As Venezuela infected, infested, and injected Smartmatic election machines with a voting virus, China launched a submarine to land prefilled ballots along the Eastern Seaboard. Simultaneously, a low-flying Chinese stealth cargo jet hooked around Cabo San Lucas, flew up the Sea of Cortez and airdropped 40 000 ersatz ballots into Yuma or Pima counties. The Chinese operatives didn’t realize the administration was way ahead of the wily Asians and had imbued official balloting paper with watermarks detectable under ultraviolet lamps.

The amateurish and error-ridden web site of Cyber Ninjas led some (including me) to underestimate the genius of stolen election proponents. The only reason I could think of to explain UV lights shipped into the Coliseum was to seek chemical alterations. Instead, the clever Ninjas first used UV to look for those exclusive but elusive watermarks.

Not finding them implied every single ballot was fraudulent.

The Chinese Disruption

Knowing opponents tended to be obsessed with facts caused the Cyber Ninjas to dig ever deeper. They deployed indirect lighting to examine the infilled ovals on the theory vigorous voters would dent the paper under Nº 2 pencils contrasted with mass ‘xeroxed’ (presumably photocopied) ballots shipped into the state. Unfortunately, the preferred Sharpie pens left little or no dent.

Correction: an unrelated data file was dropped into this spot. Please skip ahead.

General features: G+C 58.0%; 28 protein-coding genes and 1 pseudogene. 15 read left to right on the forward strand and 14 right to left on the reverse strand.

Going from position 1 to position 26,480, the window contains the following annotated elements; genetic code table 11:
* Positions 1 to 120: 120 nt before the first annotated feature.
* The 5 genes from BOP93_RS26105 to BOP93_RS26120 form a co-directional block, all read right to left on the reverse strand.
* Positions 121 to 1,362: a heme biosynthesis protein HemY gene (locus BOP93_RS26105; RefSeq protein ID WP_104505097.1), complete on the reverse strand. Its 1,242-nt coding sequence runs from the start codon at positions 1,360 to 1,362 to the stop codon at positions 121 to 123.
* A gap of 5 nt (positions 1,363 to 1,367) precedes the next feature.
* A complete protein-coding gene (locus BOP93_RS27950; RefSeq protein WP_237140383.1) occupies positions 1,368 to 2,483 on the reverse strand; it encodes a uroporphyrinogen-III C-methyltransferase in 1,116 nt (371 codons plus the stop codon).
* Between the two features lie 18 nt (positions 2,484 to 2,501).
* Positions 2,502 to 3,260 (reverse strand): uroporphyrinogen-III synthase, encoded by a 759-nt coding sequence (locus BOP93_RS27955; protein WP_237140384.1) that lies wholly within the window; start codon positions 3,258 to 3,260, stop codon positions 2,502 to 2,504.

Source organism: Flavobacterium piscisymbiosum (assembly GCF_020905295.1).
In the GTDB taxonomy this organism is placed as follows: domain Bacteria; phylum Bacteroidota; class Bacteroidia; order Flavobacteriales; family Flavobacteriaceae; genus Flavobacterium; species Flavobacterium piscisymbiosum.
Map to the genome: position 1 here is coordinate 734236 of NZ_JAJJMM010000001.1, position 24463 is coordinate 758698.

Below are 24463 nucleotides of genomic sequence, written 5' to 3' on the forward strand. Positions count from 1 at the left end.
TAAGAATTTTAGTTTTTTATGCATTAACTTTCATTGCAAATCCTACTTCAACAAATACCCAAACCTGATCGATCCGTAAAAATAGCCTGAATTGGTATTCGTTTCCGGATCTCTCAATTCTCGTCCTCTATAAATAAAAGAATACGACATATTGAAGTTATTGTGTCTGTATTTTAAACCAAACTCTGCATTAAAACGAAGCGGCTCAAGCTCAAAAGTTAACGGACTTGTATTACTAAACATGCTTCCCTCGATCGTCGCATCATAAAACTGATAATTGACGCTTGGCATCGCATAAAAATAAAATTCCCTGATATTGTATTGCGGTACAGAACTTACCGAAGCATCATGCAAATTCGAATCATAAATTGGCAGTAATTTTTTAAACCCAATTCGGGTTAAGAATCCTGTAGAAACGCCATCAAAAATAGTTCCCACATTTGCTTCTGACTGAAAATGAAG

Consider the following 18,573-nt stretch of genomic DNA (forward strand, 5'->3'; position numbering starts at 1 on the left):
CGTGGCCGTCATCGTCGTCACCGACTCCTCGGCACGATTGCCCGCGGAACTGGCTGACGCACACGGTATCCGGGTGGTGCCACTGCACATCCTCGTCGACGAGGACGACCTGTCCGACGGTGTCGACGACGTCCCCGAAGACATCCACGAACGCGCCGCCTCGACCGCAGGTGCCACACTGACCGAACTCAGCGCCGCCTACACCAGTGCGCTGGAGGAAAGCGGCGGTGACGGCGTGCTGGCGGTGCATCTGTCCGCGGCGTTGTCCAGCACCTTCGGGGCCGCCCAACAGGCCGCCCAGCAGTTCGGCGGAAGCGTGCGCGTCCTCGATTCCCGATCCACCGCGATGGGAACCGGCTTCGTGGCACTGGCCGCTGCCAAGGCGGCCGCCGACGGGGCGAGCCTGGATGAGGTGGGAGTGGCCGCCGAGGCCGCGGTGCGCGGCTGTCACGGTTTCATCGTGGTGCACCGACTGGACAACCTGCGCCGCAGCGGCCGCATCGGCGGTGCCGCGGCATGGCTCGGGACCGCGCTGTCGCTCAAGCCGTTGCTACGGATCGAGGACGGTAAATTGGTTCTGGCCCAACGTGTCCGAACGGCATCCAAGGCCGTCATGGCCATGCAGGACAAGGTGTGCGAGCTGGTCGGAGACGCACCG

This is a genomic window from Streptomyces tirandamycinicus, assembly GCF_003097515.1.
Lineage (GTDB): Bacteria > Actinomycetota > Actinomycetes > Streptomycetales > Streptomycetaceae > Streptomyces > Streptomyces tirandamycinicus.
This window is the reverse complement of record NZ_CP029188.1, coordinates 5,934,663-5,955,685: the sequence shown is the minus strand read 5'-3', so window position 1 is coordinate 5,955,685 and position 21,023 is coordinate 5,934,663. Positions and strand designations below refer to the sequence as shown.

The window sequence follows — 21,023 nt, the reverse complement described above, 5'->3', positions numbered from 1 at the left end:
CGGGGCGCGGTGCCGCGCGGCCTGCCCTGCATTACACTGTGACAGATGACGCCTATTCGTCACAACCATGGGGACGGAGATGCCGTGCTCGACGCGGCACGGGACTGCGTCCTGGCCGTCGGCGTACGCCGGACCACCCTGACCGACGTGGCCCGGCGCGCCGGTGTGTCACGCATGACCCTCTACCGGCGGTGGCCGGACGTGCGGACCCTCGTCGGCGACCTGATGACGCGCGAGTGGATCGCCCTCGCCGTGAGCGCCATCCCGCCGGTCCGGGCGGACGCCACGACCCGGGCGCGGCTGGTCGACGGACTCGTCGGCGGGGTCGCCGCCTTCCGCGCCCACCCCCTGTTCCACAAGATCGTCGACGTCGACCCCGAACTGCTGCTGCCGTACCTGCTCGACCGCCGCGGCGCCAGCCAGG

Not trusting microscopic analysis, Cyber Ninjas used indirect UV and DNA testing to detect rice paper and bamboo fibres, an absolute indication of Chinese rather than Russian interference.

Another obstacle arose. China depends upon its numerous pulp mills to manufacture paper. Conversely, the USA also makes rice paper and grows bamboo right there in Arizona. Tucson’s Bamboo Ranch operates seventy-five bamboo groves.

The Russian-Canadian Connection

That resurrected an earlier theory regarding the Keystone Pipeline that ran from Communist Canada to the Gulf of Mexico, suspiciously not delivering oil to the states over which it ran. The pipeline was actually a giant pneumatic tube devised to distribute paper ballots from the great forests of our northern neighbour to Putin Russian-Ukrainian allies in the States. Remember these tubes… we’ll return to them momentarily.

To solve this international mystery, we turn to Texas Congressman Louis Gohmert, supported by Arizona dentist Paul Gosar, DDS, and famed attorney, Sydney Powell, esq. Bear with me, as reported by NewsMax, OANN, and InfoWars, this is convoluted.

putative election map
Gohmert/Gosar/Powell Army Intel map

The Spanish-German Connection